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Impunity and Abuse of Power: Strategy of Violence Against the Indigenous Peoples of Colombia
4 de julho de 2022
IPRI was established to respond to the increased violence and criminalization inflicted upon indigenous peoples throughout the world. These human rights violations impact indigenous peoples, individually and collectively, as their collective rights as peoples and communities are also often (sometimes simultaneously) implicated or negatively affected. Increased violence and criminalization is frequently a response to legitimate actions undertaken by indigenous peoples and their communities to defend their rights, rights universally recognized by the international community, inter alia, in the 2007 United Nations Declaration on the Rights of Indigenous People.

When indigenous communities engage in the defense of their fundamental human rights they are regularly subjected to homicide, forced disappearance, forced displacement, and unfounded charges that put indigenous leaders in jail. Such violations are carried out in an environment that grants full impunity to perpetrators, a situation that is made worse by indigenous peoples’ limited access to justice mechanisms.

To respond to this deeply concerning situation, IPRI has worked to increase awareness and advocacy, capacity-building programs and campaigns that highlight for the international community the need to support indigenous peoples’ initiatives to denounce injustices and to protect themselves, individually and collectively. IPRI has also created a legal and sanctuary fund that provides individual and collective support for indigenous victims of violence and criminalization.

IPRI is presently active in six pilot countries, all experiencing high rates of violence and criminalization against indigenous peoples, all in a context of widespread impunity. These are the Philippines and India in Asia; The Democratic Republic of Congo in Africa; and Brazil, Colombia, and Mexico in Latin America. IPRI has carried out investigations and established alliances with organizations, indigenous leaders, and other relevant actors in each country to understand local conditions and trends in impunity, violence, and criminalization. In each country, IPRI also supports local actions and initiatives for prevention and increased protection.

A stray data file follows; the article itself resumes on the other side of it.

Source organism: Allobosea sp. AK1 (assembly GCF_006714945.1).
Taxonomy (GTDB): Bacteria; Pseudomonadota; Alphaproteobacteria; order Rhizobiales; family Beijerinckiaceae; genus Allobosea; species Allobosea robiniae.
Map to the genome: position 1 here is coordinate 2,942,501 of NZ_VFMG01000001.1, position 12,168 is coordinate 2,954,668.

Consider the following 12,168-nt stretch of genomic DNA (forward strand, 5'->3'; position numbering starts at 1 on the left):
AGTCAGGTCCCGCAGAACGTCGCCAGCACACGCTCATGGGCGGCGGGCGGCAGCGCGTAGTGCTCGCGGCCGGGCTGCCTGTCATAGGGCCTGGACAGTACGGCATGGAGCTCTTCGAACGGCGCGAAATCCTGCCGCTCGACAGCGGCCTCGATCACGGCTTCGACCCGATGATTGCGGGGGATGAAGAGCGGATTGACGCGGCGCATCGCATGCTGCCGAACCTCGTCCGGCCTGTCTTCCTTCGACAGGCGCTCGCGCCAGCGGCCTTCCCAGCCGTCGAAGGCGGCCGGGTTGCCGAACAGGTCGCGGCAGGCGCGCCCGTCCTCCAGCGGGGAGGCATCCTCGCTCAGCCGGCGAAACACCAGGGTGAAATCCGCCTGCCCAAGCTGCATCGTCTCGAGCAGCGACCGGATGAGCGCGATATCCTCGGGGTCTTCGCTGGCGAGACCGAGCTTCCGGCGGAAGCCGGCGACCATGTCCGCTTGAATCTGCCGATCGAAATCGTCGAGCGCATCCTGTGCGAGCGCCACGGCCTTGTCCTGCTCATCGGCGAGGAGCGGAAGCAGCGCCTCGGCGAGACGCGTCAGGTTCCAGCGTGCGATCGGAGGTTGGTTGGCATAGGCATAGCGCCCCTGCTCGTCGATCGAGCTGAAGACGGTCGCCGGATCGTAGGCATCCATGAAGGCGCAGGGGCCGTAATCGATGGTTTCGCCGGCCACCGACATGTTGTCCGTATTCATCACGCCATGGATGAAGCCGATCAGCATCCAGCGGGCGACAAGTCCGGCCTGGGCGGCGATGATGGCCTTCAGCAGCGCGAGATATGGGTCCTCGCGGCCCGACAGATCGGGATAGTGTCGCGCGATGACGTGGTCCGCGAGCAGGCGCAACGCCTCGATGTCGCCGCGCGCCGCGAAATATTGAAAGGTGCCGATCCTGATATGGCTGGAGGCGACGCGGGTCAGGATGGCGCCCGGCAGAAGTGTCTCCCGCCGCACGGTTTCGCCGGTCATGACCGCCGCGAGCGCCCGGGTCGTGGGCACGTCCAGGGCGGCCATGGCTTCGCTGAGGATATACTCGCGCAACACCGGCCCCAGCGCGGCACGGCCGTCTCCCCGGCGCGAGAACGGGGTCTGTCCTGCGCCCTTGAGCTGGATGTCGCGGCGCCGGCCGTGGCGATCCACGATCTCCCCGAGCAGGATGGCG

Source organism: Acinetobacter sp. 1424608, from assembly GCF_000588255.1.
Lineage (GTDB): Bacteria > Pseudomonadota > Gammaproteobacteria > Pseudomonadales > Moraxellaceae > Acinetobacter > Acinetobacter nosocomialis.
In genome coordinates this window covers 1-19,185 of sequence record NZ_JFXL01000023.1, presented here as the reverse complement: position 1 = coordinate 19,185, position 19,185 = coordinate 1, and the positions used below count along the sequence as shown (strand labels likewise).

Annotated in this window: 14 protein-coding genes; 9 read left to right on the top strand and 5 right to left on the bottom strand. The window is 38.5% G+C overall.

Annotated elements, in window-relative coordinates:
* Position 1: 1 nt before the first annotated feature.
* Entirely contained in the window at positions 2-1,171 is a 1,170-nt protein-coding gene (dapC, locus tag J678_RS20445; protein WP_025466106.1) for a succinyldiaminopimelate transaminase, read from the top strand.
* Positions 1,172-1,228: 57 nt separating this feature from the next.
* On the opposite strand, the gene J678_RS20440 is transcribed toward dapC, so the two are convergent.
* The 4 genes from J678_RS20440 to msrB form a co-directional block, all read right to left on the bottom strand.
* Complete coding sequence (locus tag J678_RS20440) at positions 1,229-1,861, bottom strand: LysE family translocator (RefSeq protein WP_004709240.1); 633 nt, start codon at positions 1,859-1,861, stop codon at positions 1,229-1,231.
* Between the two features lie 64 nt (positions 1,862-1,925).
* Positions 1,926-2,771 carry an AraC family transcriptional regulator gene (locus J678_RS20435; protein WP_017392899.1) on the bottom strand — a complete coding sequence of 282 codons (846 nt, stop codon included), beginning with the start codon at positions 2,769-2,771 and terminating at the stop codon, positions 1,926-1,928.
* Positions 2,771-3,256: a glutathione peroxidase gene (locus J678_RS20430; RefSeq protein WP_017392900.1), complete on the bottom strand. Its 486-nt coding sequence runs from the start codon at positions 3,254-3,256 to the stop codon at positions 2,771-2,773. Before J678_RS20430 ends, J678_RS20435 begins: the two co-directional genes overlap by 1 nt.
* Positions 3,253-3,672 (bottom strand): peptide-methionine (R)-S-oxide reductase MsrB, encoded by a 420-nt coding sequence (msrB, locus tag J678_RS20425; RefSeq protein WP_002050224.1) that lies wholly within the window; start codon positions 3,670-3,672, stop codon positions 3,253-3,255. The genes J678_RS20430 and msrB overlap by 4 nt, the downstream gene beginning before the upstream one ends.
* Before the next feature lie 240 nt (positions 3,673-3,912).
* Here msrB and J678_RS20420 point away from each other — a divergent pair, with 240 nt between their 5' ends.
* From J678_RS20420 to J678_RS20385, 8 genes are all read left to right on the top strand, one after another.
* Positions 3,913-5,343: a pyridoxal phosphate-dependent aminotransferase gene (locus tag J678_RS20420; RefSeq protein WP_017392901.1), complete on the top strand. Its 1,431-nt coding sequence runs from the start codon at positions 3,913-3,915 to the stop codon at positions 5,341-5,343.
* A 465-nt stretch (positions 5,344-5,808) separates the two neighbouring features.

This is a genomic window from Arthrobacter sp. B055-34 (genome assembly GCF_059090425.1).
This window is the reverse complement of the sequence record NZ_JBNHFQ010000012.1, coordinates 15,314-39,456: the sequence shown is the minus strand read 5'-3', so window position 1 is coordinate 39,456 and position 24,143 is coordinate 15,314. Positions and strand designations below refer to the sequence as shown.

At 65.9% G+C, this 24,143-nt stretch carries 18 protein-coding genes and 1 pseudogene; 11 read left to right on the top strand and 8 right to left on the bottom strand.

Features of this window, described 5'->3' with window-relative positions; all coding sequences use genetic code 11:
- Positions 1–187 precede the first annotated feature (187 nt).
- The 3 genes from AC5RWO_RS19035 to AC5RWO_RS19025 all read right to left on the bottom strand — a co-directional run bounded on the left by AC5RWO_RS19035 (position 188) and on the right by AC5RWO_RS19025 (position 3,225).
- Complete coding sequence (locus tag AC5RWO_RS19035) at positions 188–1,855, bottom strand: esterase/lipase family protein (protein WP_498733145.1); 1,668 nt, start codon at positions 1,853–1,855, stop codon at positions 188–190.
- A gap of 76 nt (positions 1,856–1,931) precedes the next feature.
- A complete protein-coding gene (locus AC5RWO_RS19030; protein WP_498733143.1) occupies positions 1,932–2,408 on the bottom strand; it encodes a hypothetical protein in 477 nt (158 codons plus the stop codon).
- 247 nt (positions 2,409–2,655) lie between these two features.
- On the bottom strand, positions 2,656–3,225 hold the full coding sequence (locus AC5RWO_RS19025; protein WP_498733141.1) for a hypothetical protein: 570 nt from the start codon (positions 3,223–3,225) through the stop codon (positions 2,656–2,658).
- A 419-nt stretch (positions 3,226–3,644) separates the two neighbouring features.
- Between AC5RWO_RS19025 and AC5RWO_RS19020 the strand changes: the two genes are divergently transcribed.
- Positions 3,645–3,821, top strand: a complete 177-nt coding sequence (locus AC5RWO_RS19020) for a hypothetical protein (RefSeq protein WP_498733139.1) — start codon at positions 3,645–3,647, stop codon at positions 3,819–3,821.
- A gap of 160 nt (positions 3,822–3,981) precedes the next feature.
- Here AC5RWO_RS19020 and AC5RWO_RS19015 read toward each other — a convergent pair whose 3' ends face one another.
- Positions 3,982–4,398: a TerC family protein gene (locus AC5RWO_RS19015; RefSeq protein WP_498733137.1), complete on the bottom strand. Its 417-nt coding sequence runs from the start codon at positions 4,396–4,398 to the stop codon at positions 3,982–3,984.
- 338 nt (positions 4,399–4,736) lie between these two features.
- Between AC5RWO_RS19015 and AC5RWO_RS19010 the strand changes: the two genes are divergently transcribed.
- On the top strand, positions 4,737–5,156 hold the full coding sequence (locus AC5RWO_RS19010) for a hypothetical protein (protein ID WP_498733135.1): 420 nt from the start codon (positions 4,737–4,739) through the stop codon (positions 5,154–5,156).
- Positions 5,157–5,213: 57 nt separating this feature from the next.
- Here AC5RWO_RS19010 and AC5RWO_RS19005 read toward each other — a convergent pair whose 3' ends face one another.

IPRI is proud to present this report produced by the IPRI–Colombia team. The report analyses the relationships between indigenous peoples and the State. These relationships are characterized by domination and the arbitrary use of power in three different forms: cultural assimilation through regulations in State law, repression, and physical and cultural elimination. In each instance, the State targets particular lifeways as a function of the capitalist mode of production. Here, indigenous communities are deemed to be a central challenge for profit accumulation insofar as they engage in collectively organized living that demonstrate that alternate forms of inhabiting the planet are possible.

Specifically, the report highlights the ways that criminalization responds to three distinctive patterns of abuse of power involving discourse, regulation, and brute force, respectively. In thus situates criminalization, impunity, and other forms of violence within a complex web of actors, networks, and relations that contribute to the State enterprise of eliminating collectively organized ways of living.

This report is the result of a collective work in Colombia, which reflects IPRI’s mission and vision for Latin America. It was elaborated with the participation of defenders of indigenous communities’ human rights and victims of criminalization in the Departments of Cauca, Nariño, Guajira, Cesar, Caldas, and Chocó. The report was organized by Leonor Zalabata Torres, Francisco Hernando Vanegas Toro, María Elvira Guerra Cújar, Edith Bastidas, and Sonia Catalina Fracica. The report was translated by Igor A. Rodríguez.